The matrix currently uses QCanvas. Guillaume embarked on an experimental revision of this for the Qt4 QGraphicsView (in SVN at trunk/experiments/matrix4). This builds into a separate application with just a matrix in it. In my opinion it's not all that promising – it displays, but operations like rubberbanding are slow and zooming is buggy. I personally think it would be better to convert the matrix to a widget like the segment canvas (only much, much simpler), because I think there would be payoffs in terms of performance and control over display that justified the change.
The notation view also uses QCanvas, and it may be better as a QGraphicsView because the layout model is much more complex than the matrix. I think we should embark on the most literal possible translation from QCanvas and items to QGraphicsView/QGraphicsScene and see where it gets us.
It might not be unreasonable to remove Rosegarden's native printing altogether – perhaps this is the moment at which we decide that Lilypond-only is better.
1) Native printing is a mirror of what's on the screen, and there are dozens of bitchy layout problems on-screen that go right to the page. Like the horrible slurs, top of the list.
2) LilyPond export is damn reliable thanks to Heikki.
3) Native printing makes gigantic graphics, and my printer takes hours to digest just one page of this stuff. Native printing is totally useless with my printer unless I use a different, lower-resolution print driver that also reduces the quality to crap. I realize this is just me, not the rest of the world, but native printing is pure evil to me, and I wouldn't miss it a bit.
1) There are still a few things LilyPond does not export at all. Pedal marks (FIXED), ottavas (FIXED), C vs. 4/4 per user preference (FIXED),
2) The whole rosegarden-lilypondview thing is still rather fragile, and we never have done an adequate job of coming up with some way to make sure users have the right helper applications in place.
3) One of the reasons I work here is because it used to be (and maybe still is) the case that NoteEdit (now Canorus) could only print with external help, whereas Rosegarden could just print and be done with it. (Similar feelings about their old dependency on the TSE3 library.) That impression was formed long ago in a different age when everything worked more poorly than it does now, but I still have a little nostalgia for the idea that we can do our own printing in house.
It's probably a lot more sensible just to ditch it though, and focus attention on the remaining LilyPond edge cases that still allow a user to draw X on the screen but force him to print Y. (One such that springs to mind is http://sourceforge.net/tracker/index.php?func=detail&aid=1560372&group_id=4932&atid=104932)
Qt4 includes a help module starting in Qt4.4 (http://doc.trolltech.com/4.4/qthelp.html). I haven't tried to use it. I think the help is expected to be represented as a set of HTML files. I'm a bit suspicious about how far the Qt classes actually get you – I don't really want to be firing up “Qt Assistant” as a help browser – we want to either have desktop integration (i.e. use the same help browser as KDE, or even a standard web browser) or have our own built-in help window (which it seems can be done without too much trouble using QTextBrowser).
An unknown: What does KDE4 do with help? Research needed!
I'm no great fan of the KDE3 help window; half the time it doesn't even show up for users. A less well-specified, but more tightly integrated with the application, help system might be no bad thing. It does beg more questions about translation support though.
To which Michael replies… Translation of the manual isn't much of an issue, because the only language that's up to date in any meaningful way, AFAIK, is English anyway. It would be interesting to see if we could use this as an opportunity to make it easier for the manual to get translated along the way. It's currently a gigantic pain in the ass. As far as that goes, I wouldn't much object to converting the whole thing to HTML or something, and doing away with the Docbook. Docbook can offer lots of cool things, but we don't really care, and it's off-putting. We've recently had two different people run away screaming after looking at the source for the manual.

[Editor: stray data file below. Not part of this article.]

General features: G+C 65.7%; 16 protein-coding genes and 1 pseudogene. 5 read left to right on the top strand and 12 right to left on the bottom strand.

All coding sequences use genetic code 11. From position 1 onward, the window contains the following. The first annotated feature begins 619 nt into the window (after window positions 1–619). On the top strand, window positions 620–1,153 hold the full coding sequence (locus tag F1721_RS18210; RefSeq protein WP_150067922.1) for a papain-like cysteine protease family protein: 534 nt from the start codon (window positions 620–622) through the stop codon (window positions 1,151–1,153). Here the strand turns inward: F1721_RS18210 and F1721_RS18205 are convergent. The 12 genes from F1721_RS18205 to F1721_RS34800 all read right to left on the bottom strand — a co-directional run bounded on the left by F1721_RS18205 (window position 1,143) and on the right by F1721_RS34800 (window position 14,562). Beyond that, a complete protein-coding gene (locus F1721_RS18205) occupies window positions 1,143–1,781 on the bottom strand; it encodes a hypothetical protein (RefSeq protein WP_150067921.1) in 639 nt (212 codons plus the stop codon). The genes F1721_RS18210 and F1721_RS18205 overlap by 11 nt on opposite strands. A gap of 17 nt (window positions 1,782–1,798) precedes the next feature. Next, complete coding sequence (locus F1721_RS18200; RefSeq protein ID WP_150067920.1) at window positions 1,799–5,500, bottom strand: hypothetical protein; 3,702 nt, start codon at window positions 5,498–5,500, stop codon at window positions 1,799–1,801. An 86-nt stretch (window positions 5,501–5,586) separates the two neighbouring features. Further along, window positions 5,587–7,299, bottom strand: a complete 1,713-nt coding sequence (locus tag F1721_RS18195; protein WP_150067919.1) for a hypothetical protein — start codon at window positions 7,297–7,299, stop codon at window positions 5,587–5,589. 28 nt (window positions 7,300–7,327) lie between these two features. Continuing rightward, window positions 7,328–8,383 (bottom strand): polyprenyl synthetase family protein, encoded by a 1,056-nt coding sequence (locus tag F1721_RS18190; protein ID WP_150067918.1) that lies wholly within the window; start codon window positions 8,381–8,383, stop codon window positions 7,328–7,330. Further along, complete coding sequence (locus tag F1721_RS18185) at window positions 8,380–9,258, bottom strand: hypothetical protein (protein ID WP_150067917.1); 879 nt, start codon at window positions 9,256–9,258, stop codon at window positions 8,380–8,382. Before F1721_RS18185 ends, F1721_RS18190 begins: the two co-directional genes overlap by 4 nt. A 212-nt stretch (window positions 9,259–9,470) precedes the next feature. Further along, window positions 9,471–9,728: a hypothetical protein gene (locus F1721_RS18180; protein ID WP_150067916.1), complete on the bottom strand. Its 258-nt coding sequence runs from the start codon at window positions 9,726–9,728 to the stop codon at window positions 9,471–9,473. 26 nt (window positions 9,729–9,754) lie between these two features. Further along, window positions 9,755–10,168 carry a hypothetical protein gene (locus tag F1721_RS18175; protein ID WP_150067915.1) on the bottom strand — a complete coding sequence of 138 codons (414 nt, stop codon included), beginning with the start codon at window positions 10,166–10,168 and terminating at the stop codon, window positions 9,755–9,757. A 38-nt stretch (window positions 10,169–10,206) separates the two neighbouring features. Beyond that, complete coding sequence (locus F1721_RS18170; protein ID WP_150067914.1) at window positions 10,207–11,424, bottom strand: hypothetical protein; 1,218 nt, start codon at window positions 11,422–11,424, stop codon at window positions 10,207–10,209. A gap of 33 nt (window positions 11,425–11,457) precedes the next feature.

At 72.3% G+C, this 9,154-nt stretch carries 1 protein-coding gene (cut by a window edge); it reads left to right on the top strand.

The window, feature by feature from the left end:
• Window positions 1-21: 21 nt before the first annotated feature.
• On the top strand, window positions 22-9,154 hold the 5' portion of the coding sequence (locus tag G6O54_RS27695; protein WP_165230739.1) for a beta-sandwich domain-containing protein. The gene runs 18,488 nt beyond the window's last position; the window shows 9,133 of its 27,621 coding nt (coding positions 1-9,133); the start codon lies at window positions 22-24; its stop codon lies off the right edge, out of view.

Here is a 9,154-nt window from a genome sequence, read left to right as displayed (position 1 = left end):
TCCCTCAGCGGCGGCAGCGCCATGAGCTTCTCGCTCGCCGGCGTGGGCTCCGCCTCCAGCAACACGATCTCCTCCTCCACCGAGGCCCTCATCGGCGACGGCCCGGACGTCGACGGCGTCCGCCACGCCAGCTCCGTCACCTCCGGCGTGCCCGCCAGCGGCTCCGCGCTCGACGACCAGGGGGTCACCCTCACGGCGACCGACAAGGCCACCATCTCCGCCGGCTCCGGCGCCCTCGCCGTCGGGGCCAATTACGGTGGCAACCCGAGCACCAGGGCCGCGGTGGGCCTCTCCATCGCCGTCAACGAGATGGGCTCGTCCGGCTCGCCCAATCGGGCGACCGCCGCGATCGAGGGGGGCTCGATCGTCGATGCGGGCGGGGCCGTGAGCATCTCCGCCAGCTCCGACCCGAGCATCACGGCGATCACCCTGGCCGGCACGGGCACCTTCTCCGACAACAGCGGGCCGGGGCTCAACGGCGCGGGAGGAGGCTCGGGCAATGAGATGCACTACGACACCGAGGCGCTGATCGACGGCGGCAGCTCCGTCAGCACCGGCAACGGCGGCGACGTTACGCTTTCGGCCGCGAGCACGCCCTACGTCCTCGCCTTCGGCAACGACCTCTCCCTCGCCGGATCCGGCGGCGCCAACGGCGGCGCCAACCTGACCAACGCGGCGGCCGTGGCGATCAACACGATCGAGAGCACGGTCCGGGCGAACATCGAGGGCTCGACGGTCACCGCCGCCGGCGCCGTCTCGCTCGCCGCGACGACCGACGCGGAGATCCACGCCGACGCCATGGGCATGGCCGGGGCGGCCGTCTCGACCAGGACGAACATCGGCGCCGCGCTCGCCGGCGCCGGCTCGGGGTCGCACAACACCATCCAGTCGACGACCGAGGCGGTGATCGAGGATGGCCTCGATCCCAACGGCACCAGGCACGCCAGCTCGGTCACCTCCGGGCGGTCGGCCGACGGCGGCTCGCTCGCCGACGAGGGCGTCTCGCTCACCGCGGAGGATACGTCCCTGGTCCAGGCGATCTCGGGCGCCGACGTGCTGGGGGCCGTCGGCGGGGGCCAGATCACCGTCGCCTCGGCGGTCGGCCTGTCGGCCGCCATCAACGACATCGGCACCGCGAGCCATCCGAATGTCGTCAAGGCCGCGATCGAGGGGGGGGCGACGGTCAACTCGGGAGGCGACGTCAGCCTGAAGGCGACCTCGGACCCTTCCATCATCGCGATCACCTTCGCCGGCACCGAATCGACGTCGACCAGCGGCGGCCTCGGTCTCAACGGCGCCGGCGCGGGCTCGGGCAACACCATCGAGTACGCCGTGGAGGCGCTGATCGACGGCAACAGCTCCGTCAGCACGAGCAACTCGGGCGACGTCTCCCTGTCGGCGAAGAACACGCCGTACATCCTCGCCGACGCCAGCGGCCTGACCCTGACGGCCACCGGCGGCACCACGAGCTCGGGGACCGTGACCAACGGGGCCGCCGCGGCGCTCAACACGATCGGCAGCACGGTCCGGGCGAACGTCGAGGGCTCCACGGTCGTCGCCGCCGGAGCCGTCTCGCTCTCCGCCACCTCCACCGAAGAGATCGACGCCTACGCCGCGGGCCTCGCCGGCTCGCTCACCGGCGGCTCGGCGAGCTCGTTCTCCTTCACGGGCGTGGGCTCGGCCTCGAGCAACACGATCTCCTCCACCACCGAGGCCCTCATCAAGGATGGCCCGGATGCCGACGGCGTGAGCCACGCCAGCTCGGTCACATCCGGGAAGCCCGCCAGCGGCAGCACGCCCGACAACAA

I totally agree about losing Docbook. (Chris)
And then (Michael) we have the complication of someone having taken it under her wing to face lift the thing, and who has agreed to take it upon herself (Shelagh) to wrestle with the evil Docbook syntax for the furtherment of all humankind and stuff. If KDE4 uses Docbook still, we might ought to just leave well enough alone. (Shelagh) Hey I don't care what you use for the manual, I'd still be happy to do the documentation whatever evil markup you decide to use.
I should check into this. I currently have KDE4 installed and runnable, but I'm only looking at the -4 apps from my -3 desktop, rather than actually suffering with the whole experience. (And many of the apps, if not most, are totally broken in this environment, incidentally.) (I haven't tried the 4.1 beta yet either. I think it's 4.1 isn't it? I'm waiting for it to get out of beta before I mess with it at all.)
I have to say this entire overriding issue is almost enough to send me to Windows or, to Guillaume's great delight, OS-X at this point. Of course I'm still here because I took a 66% pay cut and I'm having to liquidate my life to try to keep out of bankruptcy court, so on the other hand, beer free software is good software.
The notes here contain discussion about how our uses of these classes might be ported to “pure” Qt4. Generally I'm not mentioning porting to KDE4 except in cases where “pure” Qt4 looks hard to do.
It may be worth aiming at “mostly Qt4 and cutting back our dependency on KDE a bit”, rather than going either “pure Qt4” or “the whole hog with KDE4”.
Note that Trolltech took the very sensible decision to change the function name or make an incompatible prototype for each function whose behaviour had significantly changed between Qt3 and 4. This means you can easily identify the code you need to work on because it doesn't compile; there's very little risk of having it compile and then later discovering that doesn't work.